FEMA approves major disaster declaration for Connecticut as number of COVID-19 cases nears 2,000
This story was updated at 6:45.
The Federal Emergency Management Agency (FEMA) has approved Connecticut’s request for a major disaster declaration, unlocking crucial federal funding needed to fight the COVID-19 pandemic as it continues its spread across the state.
An additional 469 Connecticut residents tested positive for COVID-19, state officials said Sunday night, bringing the state’s total number of cases to 1,993. More than 11,900 tests had been conducted in both state and private labs, and one person died from the virus since yesterday’s update, bringing the total number of fatalities to 34. The majority of the deaths continue to be in Fairfield County.
The number of hospitalizations jumped from 205 to 404, a seemingly stark one-day increase. The governor’s office said the increase is not actually that dramatic, however, because the state switched today to using more up-to-date information from the Connecticut Hospital Association. It had been solely relying on the Department of Public Health.
The hospital association reported 308 COVID-19 hospitalizations yesterday. So while the number of hospitalized patients in Connecticut increased by nearly 100, it did not double in one day.
“This is a more accurate reflection,” said Max Reiss, Gov. Ned Lamont’s spokesman. “And we’re using this moving forward.”
Earlier in the day, Lamont’s office announced that state agencies and municipalities in Connecticut’s eight counties will be reimbursed for 75% of the costs associated with their pandemic response and emergency protective measures, thanks to the approval for public assistance.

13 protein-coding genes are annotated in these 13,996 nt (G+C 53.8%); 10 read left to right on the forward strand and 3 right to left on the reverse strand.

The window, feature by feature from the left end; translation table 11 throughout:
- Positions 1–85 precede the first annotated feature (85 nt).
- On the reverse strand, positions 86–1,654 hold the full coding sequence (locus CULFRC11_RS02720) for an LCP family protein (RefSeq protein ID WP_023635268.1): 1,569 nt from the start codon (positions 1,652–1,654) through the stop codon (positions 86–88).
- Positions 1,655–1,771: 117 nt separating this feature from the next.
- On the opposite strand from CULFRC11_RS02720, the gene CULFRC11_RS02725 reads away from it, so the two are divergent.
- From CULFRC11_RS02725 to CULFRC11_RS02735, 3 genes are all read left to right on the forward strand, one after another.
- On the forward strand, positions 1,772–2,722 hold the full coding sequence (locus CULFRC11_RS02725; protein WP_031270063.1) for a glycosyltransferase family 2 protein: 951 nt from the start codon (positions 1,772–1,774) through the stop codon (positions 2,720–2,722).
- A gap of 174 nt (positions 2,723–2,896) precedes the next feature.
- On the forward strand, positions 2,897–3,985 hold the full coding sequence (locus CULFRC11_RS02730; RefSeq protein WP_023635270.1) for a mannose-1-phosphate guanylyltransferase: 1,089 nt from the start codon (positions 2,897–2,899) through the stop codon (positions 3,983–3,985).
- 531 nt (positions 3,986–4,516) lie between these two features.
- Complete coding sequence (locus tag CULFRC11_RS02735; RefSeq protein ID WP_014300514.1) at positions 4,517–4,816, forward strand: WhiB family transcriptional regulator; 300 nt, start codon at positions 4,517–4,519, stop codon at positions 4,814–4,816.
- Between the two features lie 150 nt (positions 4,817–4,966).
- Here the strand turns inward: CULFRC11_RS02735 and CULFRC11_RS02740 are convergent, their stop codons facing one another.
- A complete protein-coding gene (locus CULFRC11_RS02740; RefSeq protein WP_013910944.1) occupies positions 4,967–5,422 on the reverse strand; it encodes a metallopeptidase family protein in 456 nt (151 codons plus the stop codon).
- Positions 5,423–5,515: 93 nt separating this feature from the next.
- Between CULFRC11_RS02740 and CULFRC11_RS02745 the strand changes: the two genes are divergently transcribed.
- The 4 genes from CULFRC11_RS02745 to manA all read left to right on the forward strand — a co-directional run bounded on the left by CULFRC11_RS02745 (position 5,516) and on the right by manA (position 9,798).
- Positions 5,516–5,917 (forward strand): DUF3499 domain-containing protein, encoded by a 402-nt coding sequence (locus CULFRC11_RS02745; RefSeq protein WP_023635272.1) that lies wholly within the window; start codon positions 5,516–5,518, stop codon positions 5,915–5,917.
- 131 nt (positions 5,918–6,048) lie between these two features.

“I am grateful that the federal government is recognizing the severity of this pandemic in Connecticut and the impact it is having on the health and safety of the people of our state. It is an important step in providing critical aid in our communities,” Lamont said in a statement. “This funding is imperative to protecting the health and safety of the people of our state and further limiting the spread of this disease.”
The White House is still reviewing Lamont’s request for additional disaster assistance, which could include expanded unemployment and food benefits, and child care aid.
“I remain hopeful that our request for assistance for individuals will also be approved because this pandemic has had a significant impact on the livelihoods of so many people in Connecticut,” Lamont said. “Thousands of workers and families are badly hurting.”
Health officials predict the number of coronavirus infections in Connecticut will double every 3-5 days and that the peak of the pandemic is likely to occur April 11-14.
Lamont and other state officials are increasingly frustrated by the slow rate at which they are receiving critical medical supplies from the federal government, including masks, gowns, and gloves for front-line health care workers. The state is still waiting for the 1,500 ventilators it has requested from the federal stockpile to augment the 932 ventilators currently available across the state’s hospital system. Ventilators are a critical piece of equipment needed to keep severely infected patients alive, but there is a national shortage of these machines.
The New York Times reported Sunday that 130,000 N-95 masks, about 1.8 million surgical masks and gowns, tens of thousand of gloves and more than 70,000 thermometers arrived in New York on a plane from China Sunday that will be distributed by FEMA to New York, New Jersey and Connecticut.
The New York region has been especially hard hit by the virus, prompting governors in some states, such as Florida and Maryland, to order visitors from the region to self-quarantine for 14 days and the C.D.C. to issue a formal advisory late Saturday night urging the residents of Connecticut, New York and New Jersey to “refrain from nonessential domestic travel for 14 days effective immediately.”